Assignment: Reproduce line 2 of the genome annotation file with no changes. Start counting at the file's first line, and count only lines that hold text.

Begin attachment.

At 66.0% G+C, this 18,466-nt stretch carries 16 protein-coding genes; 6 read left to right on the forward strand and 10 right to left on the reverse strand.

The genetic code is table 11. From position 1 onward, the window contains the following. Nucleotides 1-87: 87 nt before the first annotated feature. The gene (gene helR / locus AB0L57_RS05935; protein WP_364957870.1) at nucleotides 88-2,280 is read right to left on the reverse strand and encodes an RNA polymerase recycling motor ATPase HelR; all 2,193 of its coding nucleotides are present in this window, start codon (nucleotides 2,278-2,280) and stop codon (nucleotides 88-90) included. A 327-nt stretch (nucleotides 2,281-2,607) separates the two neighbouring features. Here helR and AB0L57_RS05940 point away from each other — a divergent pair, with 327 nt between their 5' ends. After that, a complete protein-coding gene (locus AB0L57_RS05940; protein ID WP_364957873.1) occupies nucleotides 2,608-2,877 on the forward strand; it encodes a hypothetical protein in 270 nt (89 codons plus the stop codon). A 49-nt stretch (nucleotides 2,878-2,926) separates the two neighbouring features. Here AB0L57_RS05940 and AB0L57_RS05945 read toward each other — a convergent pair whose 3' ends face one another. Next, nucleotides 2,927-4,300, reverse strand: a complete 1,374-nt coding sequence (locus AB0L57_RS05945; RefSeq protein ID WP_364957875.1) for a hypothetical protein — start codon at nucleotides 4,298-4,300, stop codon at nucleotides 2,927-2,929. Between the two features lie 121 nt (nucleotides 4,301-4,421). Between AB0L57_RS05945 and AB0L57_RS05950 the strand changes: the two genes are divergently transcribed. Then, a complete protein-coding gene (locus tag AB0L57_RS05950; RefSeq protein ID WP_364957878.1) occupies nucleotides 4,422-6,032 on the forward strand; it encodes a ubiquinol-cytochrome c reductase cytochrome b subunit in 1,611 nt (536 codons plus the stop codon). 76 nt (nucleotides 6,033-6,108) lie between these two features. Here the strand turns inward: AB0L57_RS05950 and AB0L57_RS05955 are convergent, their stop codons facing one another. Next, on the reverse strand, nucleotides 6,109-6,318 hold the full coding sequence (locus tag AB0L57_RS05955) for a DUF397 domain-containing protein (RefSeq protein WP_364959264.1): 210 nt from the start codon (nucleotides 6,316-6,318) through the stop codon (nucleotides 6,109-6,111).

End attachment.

The genetic code is table 11. From position 1 onward, the window contains the following. Nucleotides 1-87: 87 nt before the first annotated feature. The gene (gene helR / locus AB0L57_RS05935; protein WP_364957870.1) at nucleotides 88-2,280 is read right to left on the reverse strand and encodes an RNA polymerase recycling motor ATPase HelR; all 2,193 of its coding nucleotides are present in this window, start codon (nucleotides 2,278-2,280) and stop codon (nucleotides 88-90) included. A 327-nt stretch (nucleotides 2,281-2,607) separates the two neighbouring features. Here helR and AB0L57_RS05940 point away from each other — a divergent pair, with 327 nt between their 5' ends. After that, a complete protein-coding gene (locus AB0L57_RS05940; protein ID WP_364957873.1) occupies nucleotides 2,608-2,877 on the forward strand; it encodes a hypothetical protein in 270 nt (89 codons plus the stop codon). A 49-nt stretch (nucleotides 2,878-2,926) separates the two neighbouring features. Here AB0L57_RS05940 and AB0L57_RS05945 read toward each other — a convergent pair whose 3' ends face one another. Next, nucleotides 2,927-4,300, reverse strand: a complete 1,374-nt coding sequence (locus AB0L57_RS05945; RefSeq protein ID WP_364957875.1) for a hypothetical protein — start codon at nucleotides 4,298-4,300, stop codon at nucleotides 2,927-2,929. Between the two features lie 121 nt (nucleotides 4,301-4,421). Between AB0L57_RS05945 and AB0L57_RS05950 the strand changes: the two genes are divergently transcribed. Then, a complete protein-coding gene (locus tag AB0L57_RS05950; RefSeq protein ID WP_364957878.1) occupies nucleotides 4,422-6,032 on the forward strand; it encodes a ubiquinol-cytochrome c reductase cytochrome b subunit in 1,611 nt (536 codons plus the stop codon). 76 nt (nucleotides 6,033-6,108) lie between these two features. Here the strand turns inward: AB0L57_RS05950 and AB0L57_RS05955 are convergent, their stop codons facing one another. Next, on the reverse strand, nucleotides 6,109-6,318 hold the full coding sequence (locus tag AB0L57_RS05955) for a DUF397 domain-containing protein (RefSeq protein WP_364959264.1): 210 nt from the start codon (nucleotides 6,316-6,318) through the stop codon (nucleotides 6,109-6,111).